Some things I’ve learned after eleven days without social media

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On the 21st I mentioned I was going on Twitter vacation. I’ve seen a few articles from people who go on social media diets. They come back from down the hill to with their wisdom.

-The most obvious effect is that I’m a lot less distracted. I have ADHD, and I wrote about my last productivity hack on the blog (4 Hacks I’ve Used To Focus Harder While Writing on a Computer), but declaring I’m off social media publicly, while logging out of it and deleting all apps from my phone… has boosted productivity more. I’m super booked up right now, so this has been nice. I’m not wondering what’s happening because I know it’s not even a thing.

-Although productivity for my freelance and writing work is boosted, I only have so many ‘golden hours’ a day where I can throw myself at work. I’m not a machine. Twitter wasn’t using up all of those. Logging in to special working desktops let me partition out things over the last month or so. But I was flipping through twitter a lot in my down time. So I’m finding that, even though it’s only been 11 days, I’m redirecting my down time. I’ve managed to fit in more reading, which is good for the creative soul. I’ve started to blog more. Instead of responding quickly on twitter I’m storing up observations and making notes of them.

-Dragging back the time to read a book was awesome. I listen to a lot of audio books, but I was falling way behind on eyeball 2.0 reading. I wasn’t *not* reading, but I was way slower than I like. Getting two books read over the last 11 days feels more like my proper place. And those books gave me lots of ideas and fed into the ferment from where I will draw future inspirations.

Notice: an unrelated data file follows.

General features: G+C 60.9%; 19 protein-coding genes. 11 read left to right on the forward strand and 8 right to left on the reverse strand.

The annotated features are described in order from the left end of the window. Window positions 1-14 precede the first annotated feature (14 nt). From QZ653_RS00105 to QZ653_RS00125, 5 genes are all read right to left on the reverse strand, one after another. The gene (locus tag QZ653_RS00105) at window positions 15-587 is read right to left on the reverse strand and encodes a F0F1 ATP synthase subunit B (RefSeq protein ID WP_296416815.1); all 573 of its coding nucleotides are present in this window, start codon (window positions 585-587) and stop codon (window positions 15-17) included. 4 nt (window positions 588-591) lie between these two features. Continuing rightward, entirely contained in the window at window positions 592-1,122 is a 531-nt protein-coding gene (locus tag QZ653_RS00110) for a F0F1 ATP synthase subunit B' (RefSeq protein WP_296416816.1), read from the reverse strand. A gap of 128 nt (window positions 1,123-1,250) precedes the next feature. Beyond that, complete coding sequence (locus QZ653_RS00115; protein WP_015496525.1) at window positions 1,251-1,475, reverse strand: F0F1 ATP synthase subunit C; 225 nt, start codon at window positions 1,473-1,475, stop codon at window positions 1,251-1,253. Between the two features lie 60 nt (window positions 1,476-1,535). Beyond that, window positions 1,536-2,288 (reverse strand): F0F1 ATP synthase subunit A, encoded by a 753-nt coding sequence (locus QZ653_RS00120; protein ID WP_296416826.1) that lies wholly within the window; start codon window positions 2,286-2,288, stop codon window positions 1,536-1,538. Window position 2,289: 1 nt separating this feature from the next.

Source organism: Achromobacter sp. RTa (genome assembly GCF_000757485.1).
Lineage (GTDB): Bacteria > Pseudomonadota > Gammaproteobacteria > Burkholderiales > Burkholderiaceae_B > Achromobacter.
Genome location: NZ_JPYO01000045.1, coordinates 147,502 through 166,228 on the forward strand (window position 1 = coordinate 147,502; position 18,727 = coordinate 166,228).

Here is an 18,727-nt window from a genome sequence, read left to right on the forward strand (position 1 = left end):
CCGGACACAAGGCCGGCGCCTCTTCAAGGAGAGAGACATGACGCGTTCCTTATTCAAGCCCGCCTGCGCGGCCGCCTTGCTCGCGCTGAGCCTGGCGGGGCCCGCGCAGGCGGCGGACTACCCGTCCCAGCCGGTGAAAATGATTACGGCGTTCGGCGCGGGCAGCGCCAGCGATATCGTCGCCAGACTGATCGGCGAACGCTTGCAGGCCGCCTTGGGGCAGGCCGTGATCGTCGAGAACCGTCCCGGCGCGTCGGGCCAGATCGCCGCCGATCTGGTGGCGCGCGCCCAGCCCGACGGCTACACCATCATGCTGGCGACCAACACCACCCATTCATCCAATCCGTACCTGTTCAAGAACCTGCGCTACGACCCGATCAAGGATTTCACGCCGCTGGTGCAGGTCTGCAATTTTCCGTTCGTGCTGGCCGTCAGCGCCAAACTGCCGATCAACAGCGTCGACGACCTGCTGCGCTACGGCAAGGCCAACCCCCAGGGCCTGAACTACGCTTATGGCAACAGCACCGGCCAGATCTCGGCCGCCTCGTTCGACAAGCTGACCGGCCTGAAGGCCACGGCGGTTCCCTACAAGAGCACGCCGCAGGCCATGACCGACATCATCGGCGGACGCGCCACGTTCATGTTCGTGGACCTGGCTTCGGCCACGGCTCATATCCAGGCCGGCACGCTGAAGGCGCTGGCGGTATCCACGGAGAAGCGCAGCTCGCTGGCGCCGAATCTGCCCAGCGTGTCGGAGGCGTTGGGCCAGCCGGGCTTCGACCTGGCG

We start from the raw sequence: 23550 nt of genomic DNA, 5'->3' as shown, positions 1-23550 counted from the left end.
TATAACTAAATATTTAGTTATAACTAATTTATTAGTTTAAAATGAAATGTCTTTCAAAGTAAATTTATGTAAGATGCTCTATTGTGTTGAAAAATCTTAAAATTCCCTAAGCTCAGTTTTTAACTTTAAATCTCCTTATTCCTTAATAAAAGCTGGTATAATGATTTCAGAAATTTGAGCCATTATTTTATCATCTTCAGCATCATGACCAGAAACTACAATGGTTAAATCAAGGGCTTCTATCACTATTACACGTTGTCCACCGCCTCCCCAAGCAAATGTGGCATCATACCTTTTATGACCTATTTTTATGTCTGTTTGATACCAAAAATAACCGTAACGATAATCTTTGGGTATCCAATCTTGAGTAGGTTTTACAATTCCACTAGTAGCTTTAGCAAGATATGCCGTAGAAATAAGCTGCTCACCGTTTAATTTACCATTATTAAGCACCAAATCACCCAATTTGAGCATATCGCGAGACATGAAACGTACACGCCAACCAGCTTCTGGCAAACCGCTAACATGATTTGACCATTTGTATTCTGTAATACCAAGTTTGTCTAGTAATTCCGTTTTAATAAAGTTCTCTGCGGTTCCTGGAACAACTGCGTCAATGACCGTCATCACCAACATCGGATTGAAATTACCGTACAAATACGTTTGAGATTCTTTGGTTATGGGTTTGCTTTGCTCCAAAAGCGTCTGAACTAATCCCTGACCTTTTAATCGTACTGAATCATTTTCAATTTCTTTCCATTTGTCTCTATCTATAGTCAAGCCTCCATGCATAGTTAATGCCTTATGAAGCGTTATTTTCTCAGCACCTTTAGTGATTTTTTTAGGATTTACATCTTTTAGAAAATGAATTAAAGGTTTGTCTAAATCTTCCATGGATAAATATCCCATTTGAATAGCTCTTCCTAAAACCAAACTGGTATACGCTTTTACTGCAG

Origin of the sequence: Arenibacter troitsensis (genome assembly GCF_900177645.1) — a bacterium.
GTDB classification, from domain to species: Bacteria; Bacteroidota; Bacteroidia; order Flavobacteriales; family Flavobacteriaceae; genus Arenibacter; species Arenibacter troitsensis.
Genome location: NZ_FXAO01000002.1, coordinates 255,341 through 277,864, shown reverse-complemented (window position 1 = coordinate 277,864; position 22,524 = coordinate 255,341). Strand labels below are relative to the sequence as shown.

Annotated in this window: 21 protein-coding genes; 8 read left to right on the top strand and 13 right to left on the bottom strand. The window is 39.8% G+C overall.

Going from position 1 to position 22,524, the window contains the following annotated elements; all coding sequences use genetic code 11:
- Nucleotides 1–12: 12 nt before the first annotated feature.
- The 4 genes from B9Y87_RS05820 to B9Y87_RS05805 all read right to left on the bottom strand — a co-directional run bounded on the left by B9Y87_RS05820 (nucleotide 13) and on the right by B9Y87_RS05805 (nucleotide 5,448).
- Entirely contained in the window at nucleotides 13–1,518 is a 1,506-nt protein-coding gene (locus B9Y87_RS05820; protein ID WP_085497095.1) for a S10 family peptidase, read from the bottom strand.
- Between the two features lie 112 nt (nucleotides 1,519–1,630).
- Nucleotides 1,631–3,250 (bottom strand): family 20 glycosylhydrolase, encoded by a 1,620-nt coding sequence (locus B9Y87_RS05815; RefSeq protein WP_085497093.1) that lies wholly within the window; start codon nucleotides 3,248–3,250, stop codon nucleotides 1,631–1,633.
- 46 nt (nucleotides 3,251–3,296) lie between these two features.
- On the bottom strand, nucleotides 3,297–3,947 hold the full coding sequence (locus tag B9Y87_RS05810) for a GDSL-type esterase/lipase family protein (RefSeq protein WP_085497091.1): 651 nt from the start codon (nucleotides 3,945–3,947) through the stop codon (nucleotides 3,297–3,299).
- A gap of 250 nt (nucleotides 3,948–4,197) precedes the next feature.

-I can’t entirely escape social media. People who direct message me go into my inbox as I don’t want to miss those. That’s meant logging on to reply, albeit fast and briefly.

-Most people following me on twitter have absolutely no fucking clue I declared a twitter vacation or that I’m not on twitter anymore until October judging by the @ notifications unread number I saw when I had to log in quickly to respond to a piece of writing business.

This last one is the one I find the most fascinating. Right now I’m talking to writers and a ton of people are under the impression that it is *required* that we get on social media.

I keep saying ‘don’t do things you really hate doing.’ I say this to writers of all stripes because I truly believe the following. a) if you succeed at doing something you hate doing, you’re then stuck doing it, if not more, from then on. If you want to do something you hate doing, there are probably more lucrative things than writing you could grit through. b) if you hate it, I think it eventually comes out or shows through.

When I told one colleague about my plan to take a 2 month break, they were like ‘woah, man, that could be dangerous, you need to keep a presence!’

Sure. Maybe. What I also need to do is write more novels. In fact, that’s my primary mission.

But the fact that everyone missed my announcement, and talking about this break, and so on, indicates just how fucking full of static twitter is. You’re following so many people, who’re tweeting so many multiple times a day, that people have to post multiple times and risk annoying followers just to remind them that they have something important to get out (see book launches, etc). And then, even then, afterwards people will say ‘what, you had a new book out. I missed that!’

And the kicker is, I ended up having more of a presence on twitter by getting off of it. Because I wasn’t on twitter on the night of the Hugos batting reactions back and forth, when I saw the ballot I wondered what the alternative non-Puppy ballot was and quickly pulled it together. That link got 12,000+ hits on it, almost all of them from the link shortener t.co.

Which is to say: twitter.

I’m not leaving twitter forever. I will finish this current spate of deadlines. I love and miss you all and I will be back.

In the meantime, drop me an email. Or if you have my number, text or call me.

I’m still here.

President wants more icebreakers in Arctic

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http://www.tobiasbuckell.com/?p=9927

One of the things I noticed while researching Arctic Rising was that the US was not able to do much force-projection or borders patrolling, search and rescue, etc with the current fleet, ranking the US below much, much smaller nations with Arctic borders. Looks like someone is paying attention finally: